3. Kansas City Chiefs versus Oakland Raiders, 132 points (39 good wins, 49 close games, 5 big comebacks).
This rivalry may have lost its luster a little bit with both teams struggling of late, but it was the premier rivalry of the AFL, and these teams genuinely hated each other. The Raiders knocked the Chiefs out of the postseason in 1968, and the Chiefs returned the favor in the AFL title game in 1969. In a 1970 game, Ben Davidson speared Len Dawson, which caused Otis Taylor to retaliate and get called for a penalty. That put Oakland in field goal range to tie the game late, and that was the difference between KC going home and the Raiders going to the playoffs.
4. Kansas City Chiefs versus San Diego Chargers, 128 points (38 good wins, 45 close games, 7 big comebacks)
These teams may not have the passionate rivalry of other series, but it is an underrated rivalry between the lines. These teams were the class of the early AFL, with Sid Gillman facing Hank Stram, as the Chargers won 5 and the Chiefs won 2 division titles in the first seven years of the AFL. Eight times since 1981, a team has lost a game in this series despite scoring 30 or more points.
5t. Philadelphia Eagles versus Washington Redskins, 126 points (31 good wins, 58 close games, 6 big comebacks).
These two teams are separated by about 100 miles, and have twice now made big trades of quarterbacks (Norm Snead for Sonny Jurgensen, and now Donovan McNabb). It’s also the series with the most close games since 1960. The most famous matchup may be the “Body Bag” game from 1990.
5t. Miami Dolphins versus New England Patriots, 126 points (44 good wins, 33 close games, 5 big comebacks).
How can you top the Snow Plow game?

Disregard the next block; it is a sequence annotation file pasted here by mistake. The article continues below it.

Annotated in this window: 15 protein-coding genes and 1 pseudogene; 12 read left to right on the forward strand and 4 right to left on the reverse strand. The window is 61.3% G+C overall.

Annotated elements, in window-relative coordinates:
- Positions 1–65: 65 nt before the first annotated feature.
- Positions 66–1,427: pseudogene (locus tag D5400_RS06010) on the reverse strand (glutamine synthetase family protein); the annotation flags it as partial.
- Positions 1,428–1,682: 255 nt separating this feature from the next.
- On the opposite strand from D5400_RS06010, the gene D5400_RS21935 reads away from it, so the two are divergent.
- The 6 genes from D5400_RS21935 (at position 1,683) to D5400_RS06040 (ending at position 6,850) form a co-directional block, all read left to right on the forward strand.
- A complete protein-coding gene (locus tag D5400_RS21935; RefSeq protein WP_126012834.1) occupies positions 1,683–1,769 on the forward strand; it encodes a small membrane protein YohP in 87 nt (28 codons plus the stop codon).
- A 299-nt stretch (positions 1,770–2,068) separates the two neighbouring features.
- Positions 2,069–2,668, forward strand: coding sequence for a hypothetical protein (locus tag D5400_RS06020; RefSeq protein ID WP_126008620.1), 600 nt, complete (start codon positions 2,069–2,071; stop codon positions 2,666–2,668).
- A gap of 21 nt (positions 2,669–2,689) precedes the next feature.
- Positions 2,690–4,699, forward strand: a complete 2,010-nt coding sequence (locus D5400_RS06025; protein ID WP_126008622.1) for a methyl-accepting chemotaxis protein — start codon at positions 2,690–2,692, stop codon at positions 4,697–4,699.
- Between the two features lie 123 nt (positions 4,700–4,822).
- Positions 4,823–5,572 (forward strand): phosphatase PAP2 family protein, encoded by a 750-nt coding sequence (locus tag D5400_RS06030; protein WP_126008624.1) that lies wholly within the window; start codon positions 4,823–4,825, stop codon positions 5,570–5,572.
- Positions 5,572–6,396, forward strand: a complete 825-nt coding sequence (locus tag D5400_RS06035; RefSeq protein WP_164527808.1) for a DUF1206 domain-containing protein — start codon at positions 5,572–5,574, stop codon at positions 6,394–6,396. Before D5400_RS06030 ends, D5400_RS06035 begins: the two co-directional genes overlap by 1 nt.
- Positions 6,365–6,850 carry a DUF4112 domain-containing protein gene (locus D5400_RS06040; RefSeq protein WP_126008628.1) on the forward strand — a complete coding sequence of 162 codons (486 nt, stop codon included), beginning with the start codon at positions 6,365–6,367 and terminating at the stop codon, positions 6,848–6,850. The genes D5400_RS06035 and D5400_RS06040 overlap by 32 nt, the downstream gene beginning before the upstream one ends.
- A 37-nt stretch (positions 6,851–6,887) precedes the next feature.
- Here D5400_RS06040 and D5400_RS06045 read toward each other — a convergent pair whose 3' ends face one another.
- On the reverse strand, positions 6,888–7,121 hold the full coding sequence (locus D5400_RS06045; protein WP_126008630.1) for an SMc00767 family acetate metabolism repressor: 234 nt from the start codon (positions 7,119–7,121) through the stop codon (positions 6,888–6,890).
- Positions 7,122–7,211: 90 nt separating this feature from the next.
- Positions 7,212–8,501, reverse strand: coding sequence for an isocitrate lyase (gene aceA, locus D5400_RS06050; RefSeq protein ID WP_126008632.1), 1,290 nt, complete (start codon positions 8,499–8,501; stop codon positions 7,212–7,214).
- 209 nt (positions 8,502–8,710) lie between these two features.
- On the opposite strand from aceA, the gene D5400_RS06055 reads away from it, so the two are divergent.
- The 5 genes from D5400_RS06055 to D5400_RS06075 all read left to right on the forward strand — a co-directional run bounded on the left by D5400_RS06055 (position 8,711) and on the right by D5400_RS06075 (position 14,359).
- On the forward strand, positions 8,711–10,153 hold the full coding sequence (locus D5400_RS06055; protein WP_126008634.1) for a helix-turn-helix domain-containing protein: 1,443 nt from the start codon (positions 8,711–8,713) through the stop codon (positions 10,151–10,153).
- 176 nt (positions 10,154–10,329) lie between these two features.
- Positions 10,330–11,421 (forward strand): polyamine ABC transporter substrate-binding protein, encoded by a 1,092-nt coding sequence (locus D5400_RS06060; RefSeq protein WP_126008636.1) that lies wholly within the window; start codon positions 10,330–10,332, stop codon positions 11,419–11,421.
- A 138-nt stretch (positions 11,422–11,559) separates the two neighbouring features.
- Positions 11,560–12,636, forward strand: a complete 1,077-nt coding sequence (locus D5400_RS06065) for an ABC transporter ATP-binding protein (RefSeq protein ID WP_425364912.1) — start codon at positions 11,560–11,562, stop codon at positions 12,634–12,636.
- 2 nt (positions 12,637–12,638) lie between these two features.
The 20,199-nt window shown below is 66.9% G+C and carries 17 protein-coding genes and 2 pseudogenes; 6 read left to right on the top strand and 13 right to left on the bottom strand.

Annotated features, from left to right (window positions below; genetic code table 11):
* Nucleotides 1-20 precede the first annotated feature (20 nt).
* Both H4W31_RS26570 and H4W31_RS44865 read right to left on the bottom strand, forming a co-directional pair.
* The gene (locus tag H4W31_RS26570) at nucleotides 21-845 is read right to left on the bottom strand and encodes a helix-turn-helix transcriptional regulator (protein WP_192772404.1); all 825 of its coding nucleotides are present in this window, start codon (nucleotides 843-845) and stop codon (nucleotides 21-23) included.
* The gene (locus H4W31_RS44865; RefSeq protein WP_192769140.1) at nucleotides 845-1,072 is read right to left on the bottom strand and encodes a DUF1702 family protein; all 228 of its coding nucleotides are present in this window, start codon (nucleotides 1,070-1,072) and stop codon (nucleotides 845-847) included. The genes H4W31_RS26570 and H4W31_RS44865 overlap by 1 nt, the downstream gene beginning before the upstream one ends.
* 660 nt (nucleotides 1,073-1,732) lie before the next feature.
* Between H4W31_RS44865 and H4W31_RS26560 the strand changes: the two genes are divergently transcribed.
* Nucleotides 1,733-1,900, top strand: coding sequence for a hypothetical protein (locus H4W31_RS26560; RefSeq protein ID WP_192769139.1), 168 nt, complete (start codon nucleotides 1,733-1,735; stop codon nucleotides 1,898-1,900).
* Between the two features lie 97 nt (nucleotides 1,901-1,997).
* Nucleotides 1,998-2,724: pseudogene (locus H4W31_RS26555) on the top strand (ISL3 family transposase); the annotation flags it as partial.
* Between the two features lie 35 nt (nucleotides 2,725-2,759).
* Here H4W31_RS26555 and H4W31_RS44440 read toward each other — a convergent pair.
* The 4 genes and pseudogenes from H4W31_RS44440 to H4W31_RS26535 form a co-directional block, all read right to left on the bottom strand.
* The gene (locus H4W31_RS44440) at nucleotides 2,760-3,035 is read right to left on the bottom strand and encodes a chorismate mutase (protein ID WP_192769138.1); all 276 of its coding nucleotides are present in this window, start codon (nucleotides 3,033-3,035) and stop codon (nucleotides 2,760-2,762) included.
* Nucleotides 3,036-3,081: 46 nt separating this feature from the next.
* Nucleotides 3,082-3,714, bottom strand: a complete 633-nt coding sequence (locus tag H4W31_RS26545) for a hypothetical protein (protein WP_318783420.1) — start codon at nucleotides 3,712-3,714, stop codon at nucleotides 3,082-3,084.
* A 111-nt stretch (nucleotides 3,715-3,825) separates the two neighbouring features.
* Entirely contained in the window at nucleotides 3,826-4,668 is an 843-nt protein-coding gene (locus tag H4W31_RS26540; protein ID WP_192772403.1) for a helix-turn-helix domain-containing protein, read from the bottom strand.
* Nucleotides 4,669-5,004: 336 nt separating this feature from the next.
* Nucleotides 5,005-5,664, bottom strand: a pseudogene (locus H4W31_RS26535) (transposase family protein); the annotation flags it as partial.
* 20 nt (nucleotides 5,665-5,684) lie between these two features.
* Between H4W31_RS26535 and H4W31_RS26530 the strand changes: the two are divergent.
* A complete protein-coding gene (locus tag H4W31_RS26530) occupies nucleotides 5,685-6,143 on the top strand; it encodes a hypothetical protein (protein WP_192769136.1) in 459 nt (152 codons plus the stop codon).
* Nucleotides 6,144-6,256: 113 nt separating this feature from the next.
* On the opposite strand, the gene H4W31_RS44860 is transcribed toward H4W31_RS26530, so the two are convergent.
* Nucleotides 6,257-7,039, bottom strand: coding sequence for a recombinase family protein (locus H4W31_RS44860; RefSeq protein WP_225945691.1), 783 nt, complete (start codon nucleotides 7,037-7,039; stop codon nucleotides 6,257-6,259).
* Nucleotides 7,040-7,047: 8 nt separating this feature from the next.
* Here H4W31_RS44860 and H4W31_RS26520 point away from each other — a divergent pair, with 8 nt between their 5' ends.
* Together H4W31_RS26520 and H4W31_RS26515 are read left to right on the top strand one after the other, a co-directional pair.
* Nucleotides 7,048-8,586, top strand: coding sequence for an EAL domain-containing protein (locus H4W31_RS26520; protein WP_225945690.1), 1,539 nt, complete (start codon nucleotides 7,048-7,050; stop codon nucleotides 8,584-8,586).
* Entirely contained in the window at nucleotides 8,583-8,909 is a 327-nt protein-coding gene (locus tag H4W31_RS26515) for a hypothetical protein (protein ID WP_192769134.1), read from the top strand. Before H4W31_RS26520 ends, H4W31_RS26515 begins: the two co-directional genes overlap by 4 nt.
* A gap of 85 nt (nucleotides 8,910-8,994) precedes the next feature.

7t. Cleveland Browns versus Pittsburgh Steelers, 122 points (40 good wins, 39 close games, 3 big comebacks)
These teams have only had 3 combined comebacks when trailing entering the fourth quarter by 7 or more, but two happened in consecutive years. In 1979, the Steelers trailed the Browns by 2 touchdowns entering the fourth, but Franco Harris scored two touchdowns late in one of his best games as a pro (232 total yards and 3 touchdowns) as the Steelers won in overtime. The following year, the Browns turned the trick in what would become the year of the Cardiac Kids, as Brian Sipe threw two fourth quarter touchdowns to rally Cleveland and get their magical season going.
7t. Miami Dolphins versus New York Jets, 122 points (35 good wins, 42 close games, 10 big comebacks)
This AFC East rivalry has seen the most big comebacks, mostly from the Jets, including the Monday Night Miracle and the biggest passing performance from both teams in NFL history. Oh, and you have the fake spike game too.
9. New England Patriots versus New York Jets, 118 points (35 good wins, 45 close games, 3 big comebacks)
New York and Boston, so this rivalry brings all that entails. Bill Parcells has coached both teams; Bill Belichick was hired to coach both teams. The Patriots started their 1985 run to the Super Bowl with a road win over the Jets in the wildcard game.
10. Dallas Cowboys versus Philadelphia Eagles, 117 points (36 good wins, 37 close games, 8 comebacks)
The Cowboys owned this series in the early 1970′s, but the Eagles got revenge in the 1980 NFC Championship game, advancing to their first Super Bowl with a win over Dallas. The Eagles and Cowboys also played some great games in the early 1990′s, and just last year, the Cowboys beat the Eagles in the playoffs for the three game sweep.
[photo via Getty]